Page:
Four years ago, Nicole and Jordan Stein made the trip from the maelstrom of midtown Manhattan to a quiet, leafy street in Brooklyn that, compared with the city, felt downright pastoral. They had come to tour a brownstone as part of an estate sale, and immediately saw its potential despite certain drawbacks.
“I definitely had some trepidation because the house was in extremely rough shape,” says Nicole, who designs fine jewellery she sells through her online Etsy shop, ByNicoleAlexis. Conversely, Jordan, a Montreal-born business consultant and entrepreneur, was confident it could be brought back to life – after all, he had watched his parents successfully transform a beat-up Vermont ranch when he was younger.
“Our goal was to marry classic architecture with a modern aesthetic,” says Nicole, who wanted the interior envelope to look original to the house. Though the idea of gutting the space and blasting out the walls was brought up, it didn’t get far. “We bought a brownstone, not a condo,” says Nicole cheekily. “Sure, we have a narrow hallway and a tiny powder room, and yes, it’s a little quirky, but it’s true to the original home.” So the small rooms remained intact and were slowly brought back to code over the course of a year under their contractor’s exacting eye.
Next up? Christine Dovey, a designer based in Oakville, Ont., who has remotely kitted out homes (via email) from America to Norway, stepped in to apply her signature style: ravishing rooms with traditional architectural details in a modern palette of black and white with bursts of pink; spaces in which provocative contemporary artwork often sits alongside antique furnishings.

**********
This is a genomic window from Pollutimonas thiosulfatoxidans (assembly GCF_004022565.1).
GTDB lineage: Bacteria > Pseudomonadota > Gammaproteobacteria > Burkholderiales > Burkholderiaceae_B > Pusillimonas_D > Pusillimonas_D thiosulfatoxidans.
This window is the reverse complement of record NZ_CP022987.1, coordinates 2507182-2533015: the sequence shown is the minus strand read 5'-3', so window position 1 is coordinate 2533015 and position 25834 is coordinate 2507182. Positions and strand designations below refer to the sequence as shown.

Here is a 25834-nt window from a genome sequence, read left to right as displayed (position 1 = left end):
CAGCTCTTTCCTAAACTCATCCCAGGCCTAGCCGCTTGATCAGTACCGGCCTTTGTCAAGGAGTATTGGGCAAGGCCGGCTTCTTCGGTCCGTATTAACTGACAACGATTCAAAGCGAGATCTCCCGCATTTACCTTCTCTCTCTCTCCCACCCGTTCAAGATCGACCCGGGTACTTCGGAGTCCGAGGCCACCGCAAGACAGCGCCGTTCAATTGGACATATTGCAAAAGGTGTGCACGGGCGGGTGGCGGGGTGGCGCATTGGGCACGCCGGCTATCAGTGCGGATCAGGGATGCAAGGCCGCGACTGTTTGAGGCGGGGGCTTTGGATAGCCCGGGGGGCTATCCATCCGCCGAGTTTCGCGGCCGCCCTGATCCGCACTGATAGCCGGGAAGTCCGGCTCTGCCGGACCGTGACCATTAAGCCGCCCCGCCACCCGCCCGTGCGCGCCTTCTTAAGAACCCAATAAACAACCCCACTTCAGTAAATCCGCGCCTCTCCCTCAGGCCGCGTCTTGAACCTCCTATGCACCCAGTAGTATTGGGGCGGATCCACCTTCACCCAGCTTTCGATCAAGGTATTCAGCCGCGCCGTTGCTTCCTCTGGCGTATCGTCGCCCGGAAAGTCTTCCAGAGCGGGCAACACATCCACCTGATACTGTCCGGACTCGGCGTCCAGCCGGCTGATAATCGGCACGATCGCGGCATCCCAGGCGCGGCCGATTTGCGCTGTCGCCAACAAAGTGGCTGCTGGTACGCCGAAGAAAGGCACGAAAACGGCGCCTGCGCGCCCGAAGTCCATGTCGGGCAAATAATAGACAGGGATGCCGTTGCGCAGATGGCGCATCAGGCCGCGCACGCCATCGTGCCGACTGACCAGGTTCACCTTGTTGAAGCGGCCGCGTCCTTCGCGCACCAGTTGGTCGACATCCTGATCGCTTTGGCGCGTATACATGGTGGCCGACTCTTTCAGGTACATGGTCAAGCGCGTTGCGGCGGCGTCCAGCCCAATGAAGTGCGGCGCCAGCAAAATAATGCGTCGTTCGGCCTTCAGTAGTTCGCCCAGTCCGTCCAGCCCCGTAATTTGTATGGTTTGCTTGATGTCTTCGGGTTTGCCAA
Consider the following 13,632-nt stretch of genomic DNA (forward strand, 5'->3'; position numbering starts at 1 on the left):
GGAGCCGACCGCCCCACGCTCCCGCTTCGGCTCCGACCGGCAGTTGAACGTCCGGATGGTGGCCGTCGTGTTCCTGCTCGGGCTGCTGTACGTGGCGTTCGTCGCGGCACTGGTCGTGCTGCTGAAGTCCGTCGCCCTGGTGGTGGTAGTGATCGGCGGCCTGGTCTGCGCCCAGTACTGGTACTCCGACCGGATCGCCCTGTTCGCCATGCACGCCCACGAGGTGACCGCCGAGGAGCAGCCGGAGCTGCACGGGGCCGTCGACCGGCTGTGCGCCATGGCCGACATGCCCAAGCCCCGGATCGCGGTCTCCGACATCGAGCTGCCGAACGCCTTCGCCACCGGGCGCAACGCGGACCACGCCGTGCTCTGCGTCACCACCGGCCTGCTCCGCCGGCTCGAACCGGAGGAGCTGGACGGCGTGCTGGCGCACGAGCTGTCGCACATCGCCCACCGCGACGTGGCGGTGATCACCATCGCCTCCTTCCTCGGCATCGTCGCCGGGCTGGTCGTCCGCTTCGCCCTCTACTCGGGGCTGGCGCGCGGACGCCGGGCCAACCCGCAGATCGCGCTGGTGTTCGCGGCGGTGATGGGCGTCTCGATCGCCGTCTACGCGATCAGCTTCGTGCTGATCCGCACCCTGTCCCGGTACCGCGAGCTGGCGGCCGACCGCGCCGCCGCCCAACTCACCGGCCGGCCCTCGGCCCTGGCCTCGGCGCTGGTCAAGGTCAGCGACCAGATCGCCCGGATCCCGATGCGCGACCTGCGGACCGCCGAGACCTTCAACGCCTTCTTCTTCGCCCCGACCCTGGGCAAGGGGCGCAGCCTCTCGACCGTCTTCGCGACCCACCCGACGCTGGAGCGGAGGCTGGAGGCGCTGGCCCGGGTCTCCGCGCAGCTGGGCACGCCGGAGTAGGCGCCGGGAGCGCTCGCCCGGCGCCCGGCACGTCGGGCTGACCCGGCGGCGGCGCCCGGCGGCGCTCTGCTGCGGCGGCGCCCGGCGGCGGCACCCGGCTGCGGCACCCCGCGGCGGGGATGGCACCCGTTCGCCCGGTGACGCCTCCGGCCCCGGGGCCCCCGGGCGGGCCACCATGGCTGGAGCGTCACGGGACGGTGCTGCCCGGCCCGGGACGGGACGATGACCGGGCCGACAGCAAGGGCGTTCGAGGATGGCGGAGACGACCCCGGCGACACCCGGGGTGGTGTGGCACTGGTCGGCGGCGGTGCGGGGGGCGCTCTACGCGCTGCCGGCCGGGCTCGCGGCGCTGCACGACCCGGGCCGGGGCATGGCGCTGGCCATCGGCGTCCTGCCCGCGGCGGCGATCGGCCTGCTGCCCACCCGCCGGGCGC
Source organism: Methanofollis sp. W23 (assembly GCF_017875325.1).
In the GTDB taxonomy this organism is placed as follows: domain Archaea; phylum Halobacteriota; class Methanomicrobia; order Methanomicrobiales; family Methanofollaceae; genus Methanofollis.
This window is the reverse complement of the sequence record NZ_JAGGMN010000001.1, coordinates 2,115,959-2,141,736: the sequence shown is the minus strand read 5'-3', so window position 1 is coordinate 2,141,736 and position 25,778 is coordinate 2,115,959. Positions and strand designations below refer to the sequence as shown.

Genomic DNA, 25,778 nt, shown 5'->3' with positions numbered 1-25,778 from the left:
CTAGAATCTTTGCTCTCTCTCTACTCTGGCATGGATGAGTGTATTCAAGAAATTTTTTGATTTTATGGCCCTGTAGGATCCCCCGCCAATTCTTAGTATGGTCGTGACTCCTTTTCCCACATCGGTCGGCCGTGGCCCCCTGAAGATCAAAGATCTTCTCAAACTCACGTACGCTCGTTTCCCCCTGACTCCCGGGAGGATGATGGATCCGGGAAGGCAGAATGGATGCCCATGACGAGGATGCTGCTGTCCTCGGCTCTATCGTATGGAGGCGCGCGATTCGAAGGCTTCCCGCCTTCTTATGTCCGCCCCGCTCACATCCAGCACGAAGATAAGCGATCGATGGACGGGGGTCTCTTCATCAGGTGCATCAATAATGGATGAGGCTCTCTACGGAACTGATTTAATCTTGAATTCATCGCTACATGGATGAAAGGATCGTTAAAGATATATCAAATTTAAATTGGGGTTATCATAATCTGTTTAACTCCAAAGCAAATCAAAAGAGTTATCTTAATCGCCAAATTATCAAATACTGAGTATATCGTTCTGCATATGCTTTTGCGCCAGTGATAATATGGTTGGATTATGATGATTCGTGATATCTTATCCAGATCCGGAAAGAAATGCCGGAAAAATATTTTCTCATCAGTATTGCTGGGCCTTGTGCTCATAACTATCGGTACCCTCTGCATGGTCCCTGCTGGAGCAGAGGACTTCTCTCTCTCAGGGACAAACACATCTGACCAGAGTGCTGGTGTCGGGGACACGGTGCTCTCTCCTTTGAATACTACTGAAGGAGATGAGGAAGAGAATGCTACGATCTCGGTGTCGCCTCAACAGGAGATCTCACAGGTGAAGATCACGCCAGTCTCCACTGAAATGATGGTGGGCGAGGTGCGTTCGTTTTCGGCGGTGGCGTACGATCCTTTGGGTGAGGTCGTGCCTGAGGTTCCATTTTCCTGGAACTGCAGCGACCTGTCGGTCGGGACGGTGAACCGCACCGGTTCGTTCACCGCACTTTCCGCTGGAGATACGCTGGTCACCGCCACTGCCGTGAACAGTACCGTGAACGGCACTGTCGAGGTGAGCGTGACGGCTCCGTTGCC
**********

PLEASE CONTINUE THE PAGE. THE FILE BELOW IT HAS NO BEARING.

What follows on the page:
To deliver an authentic period look, Christine suggested the homeowners invest in crown mouldings. “Nicole wanted something that looked like it was there originally, so we went with big plaster mouldings as a splurge on the living room ceiling but regular crown throughout,” says Christine. Making sure the interior looked more downtown than Downton, the designer balanced the historic architectural elements with what she calls “a mixed bag of edgy yet elegant furnishings.”
In need of some hand holding a little closer to home, Nicole also worked with local designer Natalie Kraiem, who helped achieve the look by choosing key pieces including the rugs and living room artwork.
The sculptural replace in the eat-in area of this Brooklyn, N.Y., brownstone was in such rough shape, it had to be removed and rebuilt. Above it, the enormous antique filigree mirror that belonged to the previous owners lends romance to the space. “We loved it so much we negotiated it as part of the sale of the house,” says homeowner Nicole Stein.
Dripping with crystal beads, the antique brass basket chandelier was a splurge, but Nicole insists it’s a forever piece. “I’m crazy about it too,” says designer Christine Dovey. “I love how it contrasts the rough-hewn wooden table.” The bespoke kitchen peninsula, with its marble waterfall edge, was also pricey, but Nicole had the fabricator use the scraps to make luxurious window ledges. “Everyone comments on them,” she says.
A blend of vintage- and modern-look furnishings gives the formal living room an eclectic, collected feel. Sculptural retro Alky chairs are a fun contrast to the stiff-backed caned settee. Heavyweight-cotton curtains draw the eye up to the 11-foot- high ceiling. They were originally placeholders, but looked so fabulous that Nicole decided to keep them – proving that you don’t always need to spend a mint on custom drapery.